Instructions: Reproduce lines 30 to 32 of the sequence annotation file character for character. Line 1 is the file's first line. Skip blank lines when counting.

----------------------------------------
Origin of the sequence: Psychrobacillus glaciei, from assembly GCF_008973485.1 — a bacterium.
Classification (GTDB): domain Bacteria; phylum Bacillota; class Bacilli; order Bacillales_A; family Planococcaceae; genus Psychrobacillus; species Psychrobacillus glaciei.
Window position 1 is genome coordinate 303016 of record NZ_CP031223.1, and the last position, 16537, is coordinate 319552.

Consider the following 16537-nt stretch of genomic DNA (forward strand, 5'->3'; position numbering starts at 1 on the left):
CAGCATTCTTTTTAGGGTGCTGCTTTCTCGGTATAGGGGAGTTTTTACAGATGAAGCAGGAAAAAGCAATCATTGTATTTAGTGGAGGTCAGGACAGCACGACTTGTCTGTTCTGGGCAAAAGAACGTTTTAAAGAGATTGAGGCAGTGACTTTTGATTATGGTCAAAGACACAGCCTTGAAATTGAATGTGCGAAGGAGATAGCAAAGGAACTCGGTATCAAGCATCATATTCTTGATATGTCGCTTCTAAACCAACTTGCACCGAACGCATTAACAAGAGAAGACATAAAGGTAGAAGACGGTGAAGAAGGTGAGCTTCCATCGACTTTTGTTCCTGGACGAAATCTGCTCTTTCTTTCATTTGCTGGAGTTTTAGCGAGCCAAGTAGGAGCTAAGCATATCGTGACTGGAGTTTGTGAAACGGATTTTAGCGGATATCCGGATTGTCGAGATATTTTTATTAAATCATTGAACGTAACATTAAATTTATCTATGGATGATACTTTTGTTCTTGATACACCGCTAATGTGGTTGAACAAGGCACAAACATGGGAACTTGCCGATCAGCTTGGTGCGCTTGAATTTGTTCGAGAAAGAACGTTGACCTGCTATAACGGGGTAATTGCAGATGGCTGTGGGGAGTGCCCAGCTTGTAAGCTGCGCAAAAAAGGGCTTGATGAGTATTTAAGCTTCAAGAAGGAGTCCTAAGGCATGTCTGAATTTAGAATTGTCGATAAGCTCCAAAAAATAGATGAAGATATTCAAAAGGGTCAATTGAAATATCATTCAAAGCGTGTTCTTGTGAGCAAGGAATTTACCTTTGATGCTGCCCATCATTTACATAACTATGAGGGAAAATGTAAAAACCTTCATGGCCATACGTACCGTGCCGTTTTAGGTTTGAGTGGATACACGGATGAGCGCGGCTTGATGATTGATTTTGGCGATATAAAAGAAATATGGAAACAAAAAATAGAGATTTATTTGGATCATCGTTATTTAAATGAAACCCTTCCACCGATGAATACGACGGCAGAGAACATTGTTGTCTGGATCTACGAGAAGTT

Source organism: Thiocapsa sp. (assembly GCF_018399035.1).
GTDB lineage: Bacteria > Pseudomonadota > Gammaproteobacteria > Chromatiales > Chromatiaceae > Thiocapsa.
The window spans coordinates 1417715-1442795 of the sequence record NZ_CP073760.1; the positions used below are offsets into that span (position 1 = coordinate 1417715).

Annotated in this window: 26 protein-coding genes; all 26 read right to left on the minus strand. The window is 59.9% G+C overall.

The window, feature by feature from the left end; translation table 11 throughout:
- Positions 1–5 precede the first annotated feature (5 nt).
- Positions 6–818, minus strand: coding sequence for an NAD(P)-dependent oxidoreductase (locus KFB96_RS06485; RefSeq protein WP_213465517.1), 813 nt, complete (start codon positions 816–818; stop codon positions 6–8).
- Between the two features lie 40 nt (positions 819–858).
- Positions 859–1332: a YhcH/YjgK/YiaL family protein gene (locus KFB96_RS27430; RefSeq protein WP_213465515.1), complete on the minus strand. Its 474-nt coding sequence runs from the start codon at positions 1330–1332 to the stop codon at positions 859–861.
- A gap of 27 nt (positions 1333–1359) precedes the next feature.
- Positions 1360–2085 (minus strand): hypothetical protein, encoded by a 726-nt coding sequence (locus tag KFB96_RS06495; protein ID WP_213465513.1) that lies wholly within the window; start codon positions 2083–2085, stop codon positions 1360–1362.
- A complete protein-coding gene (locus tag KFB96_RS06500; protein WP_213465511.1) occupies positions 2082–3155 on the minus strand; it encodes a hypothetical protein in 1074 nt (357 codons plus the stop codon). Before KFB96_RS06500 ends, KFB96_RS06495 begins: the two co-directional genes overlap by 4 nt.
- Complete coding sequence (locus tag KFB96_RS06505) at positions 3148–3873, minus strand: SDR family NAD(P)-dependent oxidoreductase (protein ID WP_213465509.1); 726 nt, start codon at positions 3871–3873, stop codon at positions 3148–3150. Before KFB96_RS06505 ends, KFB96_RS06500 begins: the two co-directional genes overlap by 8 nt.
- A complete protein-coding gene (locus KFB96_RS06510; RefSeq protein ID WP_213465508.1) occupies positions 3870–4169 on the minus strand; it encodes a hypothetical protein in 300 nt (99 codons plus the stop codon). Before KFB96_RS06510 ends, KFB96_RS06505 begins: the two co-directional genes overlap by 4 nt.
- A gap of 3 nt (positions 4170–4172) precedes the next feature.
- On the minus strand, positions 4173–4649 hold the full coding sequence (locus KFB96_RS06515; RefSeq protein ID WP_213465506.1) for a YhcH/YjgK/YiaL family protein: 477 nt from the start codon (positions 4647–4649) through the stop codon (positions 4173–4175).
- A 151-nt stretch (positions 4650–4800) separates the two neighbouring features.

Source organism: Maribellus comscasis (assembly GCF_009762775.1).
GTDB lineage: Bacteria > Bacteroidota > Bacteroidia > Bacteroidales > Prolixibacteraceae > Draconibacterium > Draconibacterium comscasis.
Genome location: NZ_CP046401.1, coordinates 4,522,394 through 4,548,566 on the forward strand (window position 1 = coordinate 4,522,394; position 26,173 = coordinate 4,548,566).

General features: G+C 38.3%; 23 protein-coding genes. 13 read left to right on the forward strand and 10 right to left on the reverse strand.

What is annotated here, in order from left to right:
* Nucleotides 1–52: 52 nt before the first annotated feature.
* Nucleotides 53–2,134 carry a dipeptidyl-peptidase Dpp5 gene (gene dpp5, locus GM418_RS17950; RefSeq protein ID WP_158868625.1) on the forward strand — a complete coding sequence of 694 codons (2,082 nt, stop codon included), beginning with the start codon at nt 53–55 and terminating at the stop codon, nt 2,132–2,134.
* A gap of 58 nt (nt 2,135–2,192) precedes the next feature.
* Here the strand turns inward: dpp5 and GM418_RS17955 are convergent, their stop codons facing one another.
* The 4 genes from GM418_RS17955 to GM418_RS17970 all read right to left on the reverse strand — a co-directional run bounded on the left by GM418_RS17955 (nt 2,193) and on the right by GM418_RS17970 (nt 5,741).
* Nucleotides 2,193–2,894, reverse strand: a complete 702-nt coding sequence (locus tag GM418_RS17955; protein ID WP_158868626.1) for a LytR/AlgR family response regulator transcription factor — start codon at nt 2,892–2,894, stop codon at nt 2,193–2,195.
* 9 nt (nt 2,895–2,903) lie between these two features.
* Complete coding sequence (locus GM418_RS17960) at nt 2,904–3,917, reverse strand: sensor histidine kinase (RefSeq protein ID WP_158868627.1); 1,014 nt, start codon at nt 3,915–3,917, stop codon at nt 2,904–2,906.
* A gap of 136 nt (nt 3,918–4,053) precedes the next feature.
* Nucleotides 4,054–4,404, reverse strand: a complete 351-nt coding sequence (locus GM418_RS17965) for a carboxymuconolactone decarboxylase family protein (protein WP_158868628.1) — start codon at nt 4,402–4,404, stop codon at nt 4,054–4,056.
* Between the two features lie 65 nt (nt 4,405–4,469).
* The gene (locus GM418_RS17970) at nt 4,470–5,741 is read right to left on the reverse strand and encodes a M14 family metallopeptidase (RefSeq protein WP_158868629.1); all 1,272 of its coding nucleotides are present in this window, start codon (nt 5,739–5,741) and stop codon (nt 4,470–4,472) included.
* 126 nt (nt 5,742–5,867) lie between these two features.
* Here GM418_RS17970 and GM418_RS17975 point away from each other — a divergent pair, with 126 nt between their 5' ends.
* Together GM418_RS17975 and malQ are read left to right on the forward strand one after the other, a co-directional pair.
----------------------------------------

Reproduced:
* A gap of 58 nt (nt 2,135–2,192) precedes the next feature.
* Here the strand turns inward: dpp5 and GM418_RS17955 are convergent, their stop codons facing one another.
* The 4 genes from GM418_RS17955 to GM418_RS17970 all read right to left on the reverse strand — a co-directional run bounded on the left by GM418_RS17955 (nt 2,193) and on the right by GM418_RS17970 (nt 5,741).